OK how do we normally cognize experience? We feel there is a self somewhere inside our head maybe 2 inches behind our left eyeball or some such. Or maybe not so much of a self but a vantage point of existing “in here” and interpreting what is happening “out there”. When that meaning making basis of division of re-presenting stops, it is not so much a “transcending” of context to a new meta-context or synthesis of opposites but the previous ways of interpreting based on the that division flush out of awareness so there is no longer an intuited “in here” vs “out there”. You talked about figure and foreground perspectives and that is not quite it as there is still a meaning making division between the two i.e. we accept the division or differentiation as actual. (Although shifting figure and fore/background exercises can help begin to loosen the belief in said separation.) I don’t feel pre-reflexive gets to it either as when “in here” and “out there” lose all meaning, “before” and “after” is flushed out as well.


The idea here being that there is some process of a-waring that is not defined by the scholastics, but seems inevitably to require constantly being brought into new context, depending not only on the period or culture, but also, on an individual basis either i-thou, or i-awe.. and that the "dharma" is not something that is formulaic, but a process that continually re-news its form or structures... so perhaps it is this process that is context-transcendent, but the forms are context-dependent.

Now I am thinking of a kind of Platonic Ideal - which i do not like or adhere to-- brought into the post-postmodern era. That the forms are not "shadows" of separate Ideas outside the cave, but are elementals of their generative process... the generative process is like a "developmental modality" that itself transforms through time, so what arises through the process, evolves.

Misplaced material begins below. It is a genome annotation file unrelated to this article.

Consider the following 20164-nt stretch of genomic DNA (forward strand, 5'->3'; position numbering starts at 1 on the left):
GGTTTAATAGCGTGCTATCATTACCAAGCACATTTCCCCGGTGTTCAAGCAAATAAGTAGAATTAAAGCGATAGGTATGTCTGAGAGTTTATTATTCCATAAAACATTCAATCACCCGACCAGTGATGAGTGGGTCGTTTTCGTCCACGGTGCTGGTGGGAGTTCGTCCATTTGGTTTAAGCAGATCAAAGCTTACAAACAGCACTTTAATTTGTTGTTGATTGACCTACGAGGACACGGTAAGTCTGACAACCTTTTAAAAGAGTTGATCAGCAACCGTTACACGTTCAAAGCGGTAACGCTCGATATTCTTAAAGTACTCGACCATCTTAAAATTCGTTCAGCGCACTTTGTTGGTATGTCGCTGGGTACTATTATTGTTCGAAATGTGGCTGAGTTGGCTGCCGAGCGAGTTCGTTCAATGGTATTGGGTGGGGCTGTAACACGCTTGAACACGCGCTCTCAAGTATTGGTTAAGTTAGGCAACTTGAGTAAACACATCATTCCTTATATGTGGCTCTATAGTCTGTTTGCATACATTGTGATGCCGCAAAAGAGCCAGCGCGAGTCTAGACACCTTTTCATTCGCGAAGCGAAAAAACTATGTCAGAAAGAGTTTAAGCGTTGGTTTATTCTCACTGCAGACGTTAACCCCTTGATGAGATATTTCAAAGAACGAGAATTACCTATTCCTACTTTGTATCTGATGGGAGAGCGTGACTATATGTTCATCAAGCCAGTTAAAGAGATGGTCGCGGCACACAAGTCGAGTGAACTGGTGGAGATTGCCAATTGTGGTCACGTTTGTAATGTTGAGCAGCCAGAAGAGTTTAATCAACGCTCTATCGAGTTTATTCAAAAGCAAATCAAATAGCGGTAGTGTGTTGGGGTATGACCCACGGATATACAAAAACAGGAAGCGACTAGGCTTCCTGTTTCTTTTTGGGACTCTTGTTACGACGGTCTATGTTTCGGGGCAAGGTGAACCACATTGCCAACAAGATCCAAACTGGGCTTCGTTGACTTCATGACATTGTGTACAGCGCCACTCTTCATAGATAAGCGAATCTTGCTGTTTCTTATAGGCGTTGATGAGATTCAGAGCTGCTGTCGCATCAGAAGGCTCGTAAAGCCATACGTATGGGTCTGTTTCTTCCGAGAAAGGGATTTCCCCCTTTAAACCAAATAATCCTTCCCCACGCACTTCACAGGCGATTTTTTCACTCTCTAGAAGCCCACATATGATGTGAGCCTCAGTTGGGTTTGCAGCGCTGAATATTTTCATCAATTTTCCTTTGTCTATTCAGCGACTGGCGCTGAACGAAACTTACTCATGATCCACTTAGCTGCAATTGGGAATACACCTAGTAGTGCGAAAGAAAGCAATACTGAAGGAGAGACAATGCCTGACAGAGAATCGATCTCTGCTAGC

"...require constantly being brought into new context, depending not only on the period or culture, but also, on an individual basis either i-thou, or i-awe...and that the 'dharma' is not something that is formulaic, but a process that continually re-news its form or structures.... Now I am thinking of a kind of Platonic Ideal."

I know from our past conversations that you think Derrida is not a candidate for what you seek but perhaps that has changed? Nevertheless I find a lot of him in what you describe. For example, as to your point about the singular event free from the formulaic context, here's Caputo in The Prayers and Tears of Jacques Derrida (IUP, 1997):

"Like the singularity of an event whose uniqueness makes each occurrence both an unprecedented first time and an unrepeatable last time.... The wholly other is any singularity...[that] we cannot lift up, cannot generalize, cannot universalize, cannot formalize" (51-2).

And as to a kind of Platonic ideal, recall D's take on Plato's khora: